Nice find on that picture, BTW. I had never seen that concept, or that propulsive arrangement. Reminds you of a distant relative of the tandem fan.
 

Lampshade111

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So when did Lockheed start to switch from this "X-32" design to the more conventional X-35? What drove them to get rid of the delta-ish wing and canard configuration?
 

Sundog

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What drove them to get rid of the delta-ish wing and canard configuration?
IIRC, it was the Naval requirements which led to the conventional configuration. I believe it's about the combination of bring back weight and being able to properly trim the aircraft at low speed for the approach without excessive AOA at the required wind over deck. That's what comes to mind, but someone else here probably remembers the exact reason(s).
 

hesham

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Hi,

http://ntrs.nasa.gov/archive/nasa/casi.ntrs.nasa.gov/19970041513_1997101037.pdf
 

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flateric

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hesham said:
Hi,

http://ntrs.nasa.gov/archive/nasa/casi.ntrs.nasa.gov/19970041513_1997101037.pdf
This is Lockheed CALF X-32
 

flateric

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In 1994, two design studies were conducted to explore the benefits of applying AAW Technology to subsonic multi-role fighters. These studies applied AAW technology to wing designs that did not have the supersonic requirements of the earlier ATF study.

In the first study (5), Lockheed Aeronautical Systems Company conducted a conceptual design study on a joint USAF, USN, USMC multi-role aircraft configuration, shown in Figure 9. The aircraft was a single seat, single engine design with a "butterfly" type all-flying empennage. The engine was equipped with a pitch vectoring nozzle. The wing, shown in Figure 10, was supplied by Rockwell and had an aspect ratio of 3.84, a 40 degree leading edge sweep and a 4 % thickness-to-chord ratio.

Using conventional wing design, the baseline configuration had a TOGW weight of 48,278 lbs. Following application of AAW Technology, the resized aircraft had a TOGW of 44,866 lbs. , a 7.1% weight savings. Based upon the estimated cost of $1000 per lb. for fighter aircraft structure, this weight savings translates into a production cost savings of approximately $3.5 million per copy.

(5) Norris, M., and Miller, G.D., "AFW Technology Assessment", Lockheed Aeronautical Systems Company and Rockwell-Aerospace Report No. NA 94-1740, December 1994.
 

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Lampshade111

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I presume the Lockheed C 160 is the aircraft tested here? Did any of the other concepts make it into such a mockup form?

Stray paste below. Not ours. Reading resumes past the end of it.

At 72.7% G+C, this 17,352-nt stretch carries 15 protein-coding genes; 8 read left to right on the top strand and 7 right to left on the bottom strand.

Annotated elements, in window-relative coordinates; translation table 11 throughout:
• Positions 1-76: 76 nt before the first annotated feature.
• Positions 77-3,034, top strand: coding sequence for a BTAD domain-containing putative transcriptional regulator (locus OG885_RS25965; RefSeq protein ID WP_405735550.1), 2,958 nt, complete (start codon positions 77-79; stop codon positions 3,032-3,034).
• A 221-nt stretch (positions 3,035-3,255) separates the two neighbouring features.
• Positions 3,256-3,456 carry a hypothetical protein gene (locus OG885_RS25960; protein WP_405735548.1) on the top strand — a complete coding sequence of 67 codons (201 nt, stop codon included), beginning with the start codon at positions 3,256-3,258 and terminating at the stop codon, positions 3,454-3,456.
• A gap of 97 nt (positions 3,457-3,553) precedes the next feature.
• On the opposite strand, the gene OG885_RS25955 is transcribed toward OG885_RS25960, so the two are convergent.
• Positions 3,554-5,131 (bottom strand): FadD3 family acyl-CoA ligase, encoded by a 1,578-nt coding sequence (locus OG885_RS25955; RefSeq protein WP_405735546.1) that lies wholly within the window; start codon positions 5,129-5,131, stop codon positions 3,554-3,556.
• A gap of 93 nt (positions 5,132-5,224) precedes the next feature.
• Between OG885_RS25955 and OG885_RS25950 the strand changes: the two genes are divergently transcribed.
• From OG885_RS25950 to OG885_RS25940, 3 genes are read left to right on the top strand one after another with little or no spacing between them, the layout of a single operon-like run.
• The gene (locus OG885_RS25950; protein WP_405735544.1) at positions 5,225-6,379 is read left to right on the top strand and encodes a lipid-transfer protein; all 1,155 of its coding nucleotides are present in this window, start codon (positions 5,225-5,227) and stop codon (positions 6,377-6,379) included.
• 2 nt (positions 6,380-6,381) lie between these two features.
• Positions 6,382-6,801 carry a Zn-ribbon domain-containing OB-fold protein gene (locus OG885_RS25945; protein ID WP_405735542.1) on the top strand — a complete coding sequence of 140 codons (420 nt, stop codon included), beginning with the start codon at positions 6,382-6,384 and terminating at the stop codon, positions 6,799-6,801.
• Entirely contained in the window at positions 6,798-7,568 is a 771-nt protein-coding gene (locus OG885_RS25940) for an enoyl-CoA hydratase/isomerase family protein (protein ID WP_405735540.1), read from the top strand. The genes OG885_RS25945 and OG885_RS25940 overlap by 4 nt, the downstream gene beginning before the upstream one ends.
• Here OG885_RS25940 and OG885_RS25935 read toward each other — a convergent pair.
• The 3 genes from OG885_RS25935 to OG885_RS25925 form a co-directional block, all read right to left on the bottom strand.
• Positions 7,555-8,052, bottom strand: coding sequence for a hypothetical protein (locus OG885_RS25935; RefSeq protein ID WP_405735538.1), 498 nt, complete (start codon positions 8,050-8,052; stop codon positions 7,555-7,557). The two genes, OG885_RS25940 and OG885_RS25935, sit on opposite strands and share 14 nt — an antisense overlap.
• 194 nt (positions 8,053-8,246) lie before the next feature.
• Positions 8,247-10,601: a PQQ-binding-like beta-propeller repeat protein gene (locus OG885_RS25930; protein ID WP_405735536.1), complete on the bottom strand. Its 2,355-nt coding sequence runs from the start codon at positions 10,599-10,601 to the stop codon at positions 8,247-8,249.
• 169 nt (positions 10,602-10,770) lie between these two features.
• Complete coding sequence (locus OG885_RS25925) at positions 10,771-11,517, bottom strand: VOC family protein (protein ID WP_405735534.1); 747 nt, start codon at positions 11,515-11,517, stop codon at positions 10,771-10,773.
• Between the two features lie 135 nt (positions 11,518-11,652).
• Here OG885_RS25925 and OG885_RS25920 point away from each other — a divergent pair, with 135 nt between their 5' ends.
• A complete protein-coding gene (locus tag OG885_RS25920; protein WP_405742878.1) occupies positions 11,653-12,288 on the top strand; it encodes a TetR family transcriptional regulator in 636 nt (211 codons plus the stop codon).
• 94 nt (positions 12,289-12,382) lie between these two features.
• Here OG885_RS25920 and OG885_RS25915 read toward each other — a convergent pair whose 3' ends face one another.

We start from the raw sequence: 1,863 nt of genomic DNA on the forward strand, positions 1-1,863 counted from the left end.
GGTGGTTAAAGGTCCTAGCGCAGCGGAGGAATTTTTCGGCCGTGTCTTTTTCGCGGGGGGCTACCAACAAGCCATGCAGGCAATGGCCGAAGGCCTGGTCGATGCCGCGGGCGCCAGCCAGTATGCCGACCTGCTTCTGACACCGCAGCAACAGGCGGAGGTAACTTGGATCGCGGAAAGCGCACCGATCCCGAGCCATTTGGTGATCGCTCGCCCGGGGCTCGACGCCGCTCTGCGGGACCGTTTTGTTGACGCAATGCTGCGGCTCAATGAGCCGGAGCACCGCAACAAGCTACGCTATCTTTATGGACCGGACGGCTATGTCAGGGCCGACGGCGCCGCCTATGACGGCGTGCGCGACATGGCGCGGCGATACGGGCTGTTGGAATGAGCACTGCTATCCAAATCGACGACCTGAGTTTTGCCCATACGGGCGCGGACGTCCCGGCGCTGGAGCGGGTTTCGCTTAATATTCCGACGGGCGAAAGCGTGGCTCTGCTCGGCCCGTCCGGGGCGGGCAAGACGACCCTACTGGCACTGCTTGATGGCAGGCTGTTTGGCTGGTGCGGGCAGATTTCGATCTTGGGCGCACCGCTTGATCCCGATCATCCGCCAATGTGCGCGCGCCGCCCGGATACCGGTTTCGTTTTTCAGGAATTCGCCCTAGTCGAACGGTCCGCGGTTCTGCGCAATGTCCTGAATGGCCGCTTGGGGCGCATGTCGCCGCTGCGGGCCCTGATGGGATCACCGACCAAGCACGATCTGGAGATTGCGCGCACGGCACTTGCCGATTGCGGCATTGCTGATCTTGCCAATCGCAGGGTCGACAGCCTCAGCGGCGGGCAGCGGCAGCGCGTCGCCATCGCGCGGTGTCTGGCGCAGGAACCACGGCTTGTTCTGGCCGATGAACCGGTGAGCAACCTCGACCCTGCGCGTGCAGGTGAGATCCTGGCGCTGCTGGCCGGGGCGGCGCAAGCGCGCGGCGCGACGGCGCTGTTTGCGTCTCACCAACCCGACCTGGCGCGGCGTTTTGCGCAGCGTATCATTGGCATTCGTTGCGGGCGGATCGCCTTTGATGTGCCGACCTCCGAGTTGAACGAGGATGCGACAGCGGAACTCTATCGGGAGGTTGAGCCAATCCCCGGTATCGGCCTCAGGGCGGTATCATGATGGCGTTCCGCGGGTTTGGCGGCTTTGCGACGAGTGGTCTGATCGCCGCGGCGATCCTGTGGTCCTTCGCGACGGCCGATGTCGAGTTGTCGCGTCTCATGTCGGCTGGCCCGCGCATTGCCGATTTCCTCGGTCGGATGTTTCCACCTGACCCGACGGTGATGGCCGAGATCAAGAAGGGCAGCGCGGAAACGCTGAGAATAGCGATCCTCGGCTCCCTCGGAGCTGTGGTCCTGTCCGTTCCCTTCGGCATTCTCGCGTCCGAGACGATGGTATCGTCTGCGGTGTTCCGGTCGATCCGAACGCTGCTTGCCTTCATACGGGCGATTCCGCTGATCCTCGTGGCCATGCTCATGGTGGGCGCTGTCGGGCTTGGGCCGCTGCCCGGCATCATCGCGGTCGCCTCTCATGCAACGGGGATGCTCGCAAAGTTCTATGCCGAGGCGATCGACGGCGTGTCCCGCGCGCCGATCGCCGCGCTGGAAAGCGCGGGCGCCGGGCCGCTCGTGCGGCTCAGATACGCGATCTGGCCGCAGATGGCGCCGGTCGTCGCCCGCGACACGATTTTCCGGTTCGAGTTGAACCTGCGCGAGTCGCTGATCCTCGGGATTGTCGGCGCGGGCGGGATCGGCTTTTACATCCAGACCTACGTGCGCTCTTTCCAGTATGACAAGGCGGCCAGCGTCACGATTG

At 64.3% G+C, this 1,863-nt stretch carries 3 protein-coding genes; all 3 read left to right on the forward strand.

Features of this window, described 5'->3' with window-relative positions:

How could it fulfill the VTOL requirement using the Raptor like 2D engine nozzle?
 

Lampshade111

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flateric said:
hesham said:
Hi,

http://ntrs.nasa.gov/archive/nasa/casi.ntrs.nasa.gov/19970041513_1997101037.pdf
This is Lockheed CALF X-32
Was the X-32 a company designation? How was VTOL managed with the 2D thrust vectoring nozzle? Makes me wish the F-35 had that same nozzle configuration.
 
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Ian33

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http://www.flightglobal.com/blogs/the-dewline/2010/03/photo-evolution-of-the-f-35.html

Unfortunately, Skunk Works destroyed the documentation for the classified GhostHawk concept after the DARPA-sponsored program terminated. When the US Marine Corps and US Air Force launched the Joint Advanced Strike Technology (JAST) program a few years later, Skunk Works was forced design a whole new airframe.
Pity as it looks beautiful.



Thought this might interest people - sad to see LM destroyed everything relevant to the project :(
 

quellish

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Ian33 said:
Thought this might interest people - sad to see LM destroyed everything relevant to the project :(
This is about as close to the actual configuration as the public ATF renderings were to the YF-22.
 

CFE

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I suppose that the "X-32 Ghost Hawk" model from "Jane's ATF" on the PC is also a reflection of the publicly-releasable fantasy released by Lockheed public affairs, rather than a reflection of the ongoing work at the time.
 

Sundog

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quellish said:
This is about as close to the actual configuration as the public ATF renderings were to the YF-22.
Well, you have to consider that this design study was just for a stealthy STOVL fighter. It was designed before the JSF requirements were ever released, IIRC. I also believe it was the Navy requirement which forced them to go from a canard to a conventional tail when they began designing for the JSF program.
 
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sublight

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Unfortunately, Skunk Works destroyed the documentation for the classified GhostHawk concept after the DARPA-sponsored program terminated. When the US Marine Corps and US Air Force launched the Joint Advanced Strike Technology (JAST) program a few years later, Skunk Works was forced design a whole new airframe.

SO, anytime a DARPA funded program of a new classified tech demonstrator gets concluded, all the related work and materials go *poof*?
Both the taxpayer and the Aerospace fan in me are pretty appalled by this.

From a technological evolution point of view I find this pretty horrific as well. Patent b.s. aside, no man makes great technological strides without standing on the shoulders of those before him. We cant just go around wiping out the shoulders..... :'(